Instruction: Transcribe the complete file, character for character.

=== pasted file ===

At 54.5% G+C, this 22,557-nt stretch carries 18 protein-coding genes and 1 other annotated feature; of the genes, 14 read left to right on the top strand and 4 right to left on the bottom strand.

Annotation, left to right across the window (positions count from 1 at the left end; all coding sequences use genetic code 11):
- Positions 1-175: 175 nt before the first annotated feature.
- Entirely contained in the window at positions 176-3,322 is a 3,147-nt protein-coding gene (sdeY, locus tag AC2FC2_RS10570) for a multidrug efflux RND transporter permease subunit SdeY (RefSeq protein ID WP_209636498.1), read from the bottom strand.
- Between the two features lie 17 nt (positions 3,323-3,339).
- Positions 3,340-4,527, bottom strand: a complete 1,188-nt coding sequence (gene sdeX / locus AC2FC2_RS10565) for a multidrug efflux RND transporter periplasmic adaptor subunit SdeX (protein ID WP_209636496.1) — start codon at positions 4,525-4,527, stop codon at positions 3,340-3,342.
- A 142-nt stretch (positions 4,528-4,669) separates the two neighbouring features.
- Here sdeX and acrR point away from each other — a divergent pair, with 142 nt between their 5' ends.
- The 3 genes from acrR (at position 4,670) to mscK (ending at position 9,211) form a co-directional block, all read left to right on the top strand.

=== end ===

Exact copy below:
At 54.5% G+C, this 22,557-nt stretch carries 18 protein-coding genes and 1 other annotated feature; of the genes, 14 read left to right on the top strand and 4 right to left on the bottom strand.

Annotation, left to right across the window (positions count from 1 at the left end; all coding sequences use genetic code 11):
- Positions 1-175: 175 nt before the first annotated feature.
- Entirely contained in the window at positions 176-3,322 is a 3,147-nt protein-coding gene (sdeY, locus tag AC2FC2_RS10570) for a multidrug efflux RND transporter permease subunit SdeY (RefSeq protein ID WP_209636498.1), read from the bottom strand.
- Between the two features lie 17 nt (positions 3,323-3,339).
- Positions 3,340-4,527, bottom strand: a complete 1,188-nt coding sequence (gene sdeX / locus AC2FC2_RS10565) for a multidrug efflux RND transporter periplasmic adaptor subunit SdeX (protein ID WP_209636496.1) — start codon at positions 4,525-4,527, stop codon at positions 3,340-3,342.
- A 142-nt stretch (positions 4,528-4,669) separates the two neighbouring features.
- Here sdeX and acrR point away from each other — a divergent pair, with 142 nt between their 5' ends.
- The 3 genes from acrR (at position 4,670) to mscK (ending at position 9,211) form a co-directional block, all read left to right on the top strand.